Comments: Same sex marriage in Scotland and the UK

Among other things the RC Archbishop states: "Marriage was not instituted by civil society, though civil society saw its importance and defended it through its laws. However many of the laws relating to marriage, certainly in the west, arose out of the Church’s own laws and there are countries which still recognise the Church’s competence in this field."

I am amazed that this man actually thinks that marriage began with the Church. This is nonsense. The Church certainly did not exist at the point of the marriage feast in Cana. So what was it if not a marriage?

The sheer arrogance of Roman prelates is breathtaking.

Posted by Deacon Charlie Perrin at Wednesday, 12 October 2011 at 5:16pm BST

I take it that Kelvin Holdsworth is not familiar with Eugene F Rogers' argument for gay marriage (, which draws on the parable of the wedding feast.

Posted by Savi Hensman at Wednesday, 12 October 2011 at 10:15pm BST

The Church existed from the dawn of the old Covenant it was the ethnic nation of Israel.

jesus found marriage as a creation ordinance and turned it into a sacrament between Christians.

The Church helped stamp out polygamy and even the Jews suspended it.

Posted by Robert ian Williams at Wednesday, 12 October 2011 at 10:18pm BST

'I am amazed that this man actually thinks that marriage began with the Church'. Well, that not what your quote indicates.

He's simply indicating that:
1. marriage existed before civil society enacted laws - true
2. Many civil laws (not all) relating to marriage were developed from church law, so its expertise in codifying marriage laws is still recognised. He qualifies it by saying 'certainly in the West' - true.

I don't he is claiming that canon law relating to marriage predates the civil law in this area.

Perhaps, he said other things that weren't accurate, the statement that you quote is true.

Posted by David Shepherd at Wednesday, 12 October 2011 at 11:15pm BST

Of all the articles on this thread - about the subject of Same-Sex Marriage, the most heartening was that of Fr. Kelvin Holdsworth, who compared the dismissed guest without an appropriate wedding garment - in the Matthean parable of the Wedding Feast - to the problematic gay person/couple whose presence at the feast is considered unwelcome.

Of course, this presumes that the King in the parable is not God, but an earthly authority (perhaps in this case 'The Church') that still considers the Gay person as 'unworthy' - with no clothing of righteousness appropriate to the occasion.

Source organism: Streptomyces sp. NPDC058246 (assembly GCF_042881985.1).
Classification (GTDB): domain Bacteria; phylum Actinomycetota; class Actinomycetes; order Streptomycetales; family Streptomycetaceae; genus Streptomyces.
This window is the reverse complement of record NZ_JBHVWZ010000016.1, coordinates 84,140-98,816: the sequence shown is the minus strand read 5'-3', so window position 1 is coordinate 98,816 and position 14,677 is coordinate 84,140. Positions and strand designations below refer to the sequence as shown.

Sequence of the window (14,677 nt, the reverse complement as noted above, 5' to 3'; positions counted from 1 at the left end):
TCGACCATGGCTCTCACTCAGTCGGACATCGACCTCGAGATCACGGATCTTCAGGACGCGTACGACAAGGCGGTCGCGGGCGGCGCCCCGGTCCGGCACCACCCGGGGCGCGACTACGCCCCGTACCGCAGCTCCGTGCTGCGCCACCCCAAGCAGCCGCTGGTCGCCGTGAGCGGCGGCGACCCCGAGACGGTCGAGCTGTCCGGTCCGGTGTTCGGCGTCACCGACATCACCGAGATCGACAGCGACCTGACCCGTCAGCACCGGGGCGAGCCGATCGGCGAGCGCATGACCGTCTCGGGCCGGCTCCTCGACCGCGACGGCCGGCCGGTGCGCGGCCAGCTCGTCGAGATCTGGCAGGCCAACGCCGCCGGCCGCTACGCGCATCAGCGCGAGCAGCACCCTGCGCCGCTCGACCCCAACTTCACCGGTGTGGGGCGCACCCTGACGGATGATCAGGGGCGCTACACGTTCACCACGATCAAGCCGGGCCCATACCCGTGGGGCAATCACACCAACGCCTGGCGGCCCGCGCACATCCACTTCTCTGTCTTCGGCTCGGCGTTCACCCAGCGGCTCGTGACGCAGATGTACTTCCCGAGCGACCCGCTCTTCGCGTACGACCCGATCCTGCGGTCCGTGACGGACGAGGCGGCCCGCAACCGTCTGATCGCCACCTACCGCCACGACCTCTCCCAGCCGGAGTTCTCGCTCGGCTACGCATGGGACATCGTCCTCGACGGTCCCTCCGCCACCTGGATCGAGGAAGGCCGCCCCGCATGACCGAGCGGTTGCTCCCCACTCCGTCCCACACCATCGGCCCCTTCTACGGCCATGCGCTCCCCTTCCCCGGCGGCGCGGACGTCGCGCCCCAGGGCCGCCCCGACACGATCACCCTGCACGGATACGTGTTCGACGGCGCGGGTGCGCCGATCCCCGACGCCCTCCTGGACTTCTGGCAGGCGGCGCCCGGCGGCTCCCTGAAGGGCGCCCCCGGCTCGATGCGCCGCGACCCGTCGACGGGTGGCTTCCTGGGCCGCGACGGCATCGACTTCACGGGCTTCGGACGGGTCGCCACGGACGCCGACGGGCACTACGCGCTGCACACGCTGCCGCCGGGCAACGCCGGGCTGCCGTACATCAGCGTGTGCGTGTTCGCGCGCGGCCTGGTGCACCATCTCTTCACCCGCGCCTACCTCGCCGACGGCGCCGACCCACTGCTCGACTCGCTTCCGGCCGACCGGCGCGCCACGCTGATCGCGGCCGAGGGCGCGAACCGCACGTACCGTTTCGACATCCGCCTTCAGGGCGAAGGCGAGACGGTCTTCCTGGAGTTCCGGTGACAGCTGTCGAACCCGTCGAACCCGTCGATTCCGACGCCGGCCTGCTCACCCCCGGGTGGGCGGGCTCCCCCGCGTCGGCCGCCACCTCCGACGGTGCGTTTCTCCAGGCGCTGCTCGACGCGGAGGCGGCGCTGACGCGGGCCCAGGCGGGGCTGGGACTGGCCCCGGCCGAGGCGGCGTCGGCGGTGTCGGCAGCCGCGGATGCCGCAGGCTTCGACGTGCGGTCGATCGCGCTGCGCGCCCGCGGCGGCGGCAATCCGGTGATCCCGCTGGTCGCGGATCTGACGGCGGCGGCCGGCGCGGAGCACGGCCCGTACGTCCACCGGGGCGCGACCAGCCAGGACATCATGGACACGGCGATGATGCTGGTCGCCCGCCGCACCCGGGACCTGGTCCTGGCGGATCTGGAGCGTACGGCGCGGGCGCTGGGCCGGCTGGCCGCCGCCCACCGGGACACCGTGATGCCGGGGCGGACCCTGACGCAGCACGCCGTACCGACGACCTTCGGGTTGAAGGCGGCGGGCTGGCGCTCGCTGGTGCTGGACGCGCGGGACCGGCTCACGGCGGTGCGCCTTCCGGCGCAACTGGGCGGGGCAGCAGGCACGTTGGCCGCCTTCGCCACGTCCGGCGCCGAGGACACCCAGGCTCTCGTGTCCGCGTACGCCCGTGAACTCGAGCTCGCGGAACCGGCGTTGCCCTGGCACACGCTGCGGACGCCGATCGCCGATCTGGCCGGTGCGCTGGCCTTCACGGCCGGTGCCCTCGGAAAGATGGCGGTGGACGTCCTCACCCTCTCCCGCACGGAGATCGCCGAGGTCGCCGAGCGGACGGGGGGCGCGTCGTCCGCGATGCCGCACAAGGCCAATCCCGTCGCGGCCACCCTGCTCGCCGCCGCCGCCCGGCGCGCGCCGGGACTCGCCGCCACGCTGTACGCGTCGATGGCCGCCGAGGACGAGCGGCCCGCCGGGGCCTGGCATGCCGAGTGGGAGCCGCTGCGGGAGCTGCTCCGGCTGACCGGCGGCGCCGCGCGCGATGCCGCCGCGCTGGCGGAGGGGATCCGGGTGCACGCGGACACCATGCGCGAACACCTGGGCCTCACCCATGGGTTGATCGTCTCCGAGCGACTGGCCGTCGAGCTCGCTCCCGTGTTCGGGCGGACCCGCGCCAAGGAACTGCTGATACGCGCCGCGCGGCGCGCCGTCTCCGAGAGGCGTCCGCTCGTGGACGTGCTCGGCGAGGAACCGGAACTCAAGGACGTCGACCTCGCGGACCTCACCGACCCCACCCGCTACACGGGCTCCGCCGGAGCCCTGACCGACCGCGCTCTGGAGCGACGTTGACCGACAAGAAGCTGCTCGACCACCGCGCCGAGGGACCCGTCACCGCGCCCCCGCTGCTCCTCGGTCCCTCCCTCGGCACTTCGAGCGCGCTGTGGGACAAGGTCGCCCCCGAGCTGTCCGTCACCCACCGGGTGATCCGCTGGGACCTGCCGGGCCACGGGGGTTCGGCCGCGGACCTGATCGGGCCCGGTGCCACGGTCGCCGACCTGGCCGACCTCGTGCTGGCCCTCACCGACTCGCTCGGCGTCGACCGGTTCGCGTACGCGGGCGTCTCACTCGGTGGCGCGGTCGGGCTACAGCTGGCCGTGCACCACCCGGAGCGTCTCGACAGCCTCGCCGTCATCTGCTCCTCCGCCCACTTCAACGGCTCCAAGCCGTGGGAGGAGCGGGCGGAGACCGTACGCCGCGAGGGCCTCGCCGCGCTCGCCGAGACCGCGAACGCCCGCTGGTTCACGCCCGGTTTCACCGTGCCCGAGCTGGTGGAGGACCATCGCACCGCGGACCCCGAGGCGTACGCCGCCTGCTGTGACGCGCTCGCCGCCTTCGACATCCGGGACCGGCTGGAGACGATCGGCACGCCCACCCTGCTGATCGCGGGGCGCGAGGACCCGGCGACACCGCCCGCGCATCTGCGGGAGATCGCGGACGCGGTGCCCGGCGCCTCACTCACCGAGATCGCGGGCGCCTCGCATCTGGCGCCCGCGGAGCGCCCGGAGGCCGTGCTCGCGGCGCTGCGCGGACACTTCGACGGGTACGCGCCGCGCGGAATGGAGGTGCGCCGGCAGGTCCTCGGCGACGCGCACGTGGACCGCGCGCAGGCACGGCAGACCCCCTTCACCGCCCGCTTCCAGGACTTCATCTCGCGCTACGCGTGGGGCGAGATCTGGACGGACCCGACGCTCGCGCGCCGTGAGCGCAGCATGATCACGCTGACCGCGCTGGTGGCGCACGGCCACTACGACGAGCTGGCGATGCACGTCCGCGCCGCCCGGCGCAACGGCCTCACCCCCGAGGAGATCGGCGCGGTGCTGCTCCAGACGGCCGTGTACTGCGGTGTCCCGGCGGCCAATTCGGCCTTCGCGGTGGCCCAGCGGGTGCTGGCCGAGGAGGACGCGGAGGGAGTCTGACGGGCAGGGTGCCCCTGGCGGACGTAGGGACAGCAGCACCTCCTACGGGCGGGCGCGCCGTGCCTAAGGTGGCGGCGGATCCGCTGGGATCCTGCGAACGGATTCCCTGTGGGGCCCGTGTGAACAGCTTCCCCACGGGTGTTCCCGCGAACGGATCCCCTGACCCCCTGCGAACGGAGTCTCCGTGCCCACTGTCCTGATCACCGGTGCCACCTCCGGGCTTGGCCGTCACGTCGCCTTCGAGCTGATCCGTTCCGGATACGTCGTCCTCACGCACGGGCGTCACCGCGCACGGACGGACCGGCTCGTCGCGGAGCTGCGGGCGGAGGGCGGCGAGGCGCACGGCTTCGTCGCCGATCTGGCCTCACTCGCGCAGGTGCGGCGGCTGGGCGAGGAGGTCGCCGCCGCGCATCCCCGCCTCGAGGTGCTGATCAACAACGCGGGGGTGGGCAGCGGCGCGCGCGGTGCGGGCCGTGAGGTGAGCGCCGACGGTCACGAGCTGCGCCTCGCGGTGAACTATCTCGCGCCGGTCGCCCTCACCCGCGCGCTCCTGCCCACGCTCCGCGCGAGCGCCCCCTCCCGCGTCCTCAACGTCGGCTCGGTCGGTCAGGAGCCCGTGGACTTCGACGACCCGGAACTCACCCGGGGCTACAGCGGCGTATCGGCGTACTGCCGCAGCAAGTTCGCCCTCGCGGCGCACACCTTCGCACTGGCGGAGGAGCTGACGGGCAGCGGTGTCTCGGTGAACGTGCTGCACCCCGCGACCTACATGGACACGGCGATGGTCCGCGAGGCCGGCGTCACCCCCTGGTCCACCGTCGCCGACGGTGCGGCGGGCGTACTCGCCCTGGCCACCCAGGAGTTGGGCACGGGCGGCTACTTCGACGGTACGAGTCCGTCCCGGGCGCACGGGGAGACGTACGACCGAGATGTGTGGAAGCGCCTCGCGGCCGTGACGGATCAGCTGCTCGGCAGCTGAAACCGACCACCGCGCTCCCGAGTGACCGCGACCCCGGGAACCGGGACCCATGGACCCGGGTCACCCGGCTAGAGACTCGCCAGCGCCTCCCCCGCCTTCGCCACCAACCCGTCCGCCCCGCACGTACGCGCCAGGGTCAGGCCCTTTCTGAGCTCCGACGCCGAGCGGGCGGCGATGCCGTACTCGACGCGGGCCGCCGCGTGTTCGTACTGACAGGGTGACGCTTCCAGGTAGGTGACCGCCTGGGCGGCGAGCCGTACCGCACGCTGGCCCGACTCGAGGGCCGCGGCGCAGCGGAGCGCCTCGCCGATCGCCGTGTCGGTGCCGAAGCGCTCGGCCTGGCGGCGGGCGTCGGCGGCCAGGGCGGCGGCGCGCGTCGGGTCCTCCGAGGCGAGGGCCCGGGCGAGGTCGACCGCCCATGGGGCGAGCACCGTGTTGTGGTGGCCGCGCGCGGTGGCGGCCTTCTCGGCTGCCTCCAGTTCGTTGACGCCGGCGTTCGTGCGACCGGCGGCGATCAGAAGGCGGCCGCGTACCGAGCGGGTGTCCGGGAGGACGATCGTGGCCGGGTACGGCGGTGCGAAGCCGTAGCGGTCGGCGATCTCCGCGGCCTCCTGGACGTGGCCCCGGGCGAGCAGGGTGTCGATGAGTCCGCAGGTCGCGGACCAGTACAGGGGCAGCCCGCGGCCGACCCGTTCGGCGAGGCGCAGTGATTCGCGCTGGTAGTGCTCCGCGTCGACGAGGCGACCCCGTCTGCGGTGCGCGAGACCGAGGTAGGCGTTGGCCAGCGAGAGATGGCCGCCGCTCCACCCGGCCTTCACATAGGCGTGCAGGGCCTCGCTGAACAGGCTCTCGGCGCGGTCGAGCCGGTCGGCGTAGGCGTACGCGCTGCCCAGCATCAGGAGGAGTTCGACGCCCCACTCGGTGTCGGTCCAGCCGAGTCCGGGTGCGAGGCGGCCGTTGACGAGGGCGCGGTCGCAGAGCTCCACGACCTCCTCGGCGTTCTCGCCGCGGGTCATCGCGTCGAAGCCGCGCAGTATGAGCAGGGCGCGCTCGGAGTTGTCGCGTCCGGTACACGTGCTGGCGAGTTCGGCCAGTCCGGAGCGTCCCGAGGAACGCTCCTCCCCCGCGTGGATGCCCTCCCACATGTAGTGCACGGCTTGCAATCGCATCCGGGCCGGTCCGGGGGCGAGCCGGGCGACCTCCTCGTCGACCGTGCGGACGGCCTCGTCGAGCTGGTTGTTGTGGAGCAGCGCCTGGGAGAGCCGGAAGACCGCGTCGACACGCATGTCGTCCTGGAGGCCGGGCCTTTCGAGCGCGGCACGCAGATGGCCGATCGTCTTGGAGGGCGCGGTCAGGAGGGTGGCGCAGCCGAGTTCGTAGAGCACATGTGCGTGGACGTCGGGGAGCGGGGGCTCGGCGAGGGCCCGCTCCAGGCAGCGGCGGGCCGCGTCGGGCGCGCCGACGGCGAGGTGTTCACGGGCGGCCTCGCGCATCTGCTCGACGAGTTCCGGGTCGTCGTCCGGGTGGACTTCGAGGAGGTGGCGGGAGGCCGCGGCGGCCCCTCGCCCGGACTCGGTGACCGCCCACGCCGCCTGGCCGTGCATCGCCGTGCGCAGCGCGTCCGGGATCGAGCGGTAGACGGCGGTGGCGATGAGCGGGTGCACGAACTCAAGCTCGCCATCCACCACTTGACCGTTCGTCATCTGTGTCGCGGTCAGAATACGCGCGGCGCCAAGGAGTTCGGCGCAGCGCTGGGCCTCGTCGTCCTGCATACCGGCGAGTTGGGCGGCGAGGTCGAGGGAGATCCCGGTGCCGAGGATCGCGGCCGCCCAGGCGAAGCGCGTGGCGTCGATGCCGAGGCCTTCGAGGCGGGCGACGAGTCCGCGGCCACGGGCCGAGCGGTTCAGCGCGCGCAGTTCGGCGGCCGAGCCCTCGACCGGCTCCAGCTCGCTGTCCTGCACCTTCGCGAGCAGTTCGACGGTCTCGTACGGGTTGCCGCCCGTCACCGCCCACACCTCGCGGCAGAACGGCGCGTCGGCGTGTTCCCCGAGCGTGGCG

Granted, this requires a new attempt to explain this difficult parable, where the tradition has been to see the 'King' as God, and the unworthy guest as someone unfitted to take part in the Banquet. In a sermon in my own parish Church on the same Sunday, the preacher asked us to imagine the King as being an earthly potentate, displeased at the unorthodoxy of the (uninvited) guest. He then asked us to imagine the possibility of Jesus, as being the interloper - cast into out darkness because of his revolutionary understanding of God as a welcoming Host - welcoming all and sundry to the banquet. This makes a resonance with the idea of Christ as rejected by the authorities, because of his insistence on God's hospitality to the most rejected and outcast of God's children.

The Roman Catholic Leaders, on the other hand, sound more like the King in the parable - in their rejection of the claims of gay people to be a part of the Heavenly Banquet, with the same rights to loving partnerships as the other guests.

Posted by Father Ron Smith at Wednesday, 12 October 2011 at 11:29pm BST

Roman Prelates have become a laughing stock when they speak about the issue involving same gender marriages. They come across as homophobic, ignorant and unable to sell their "theological position" on this subject. They appear as hypocrites and out of touch with the generations who are younger. They appear as fools. They do not practice or preach the inclusive love of Jesus. They have lost their authority and it continues to spiral down. The imperial model of the Roman Catholic hierarchy is on its' last breath. It is dying rapidly because it does not reflect the true teachings of Jesus and is hopelessly out of touch with the rest of the Church and the world we live in. Civil marriages of same gender couples is here to stay and the sooner the puritanical rage expressed by many bishops from the Anglican, Orthodox and Roman traditions calms down, the better for the rest of us.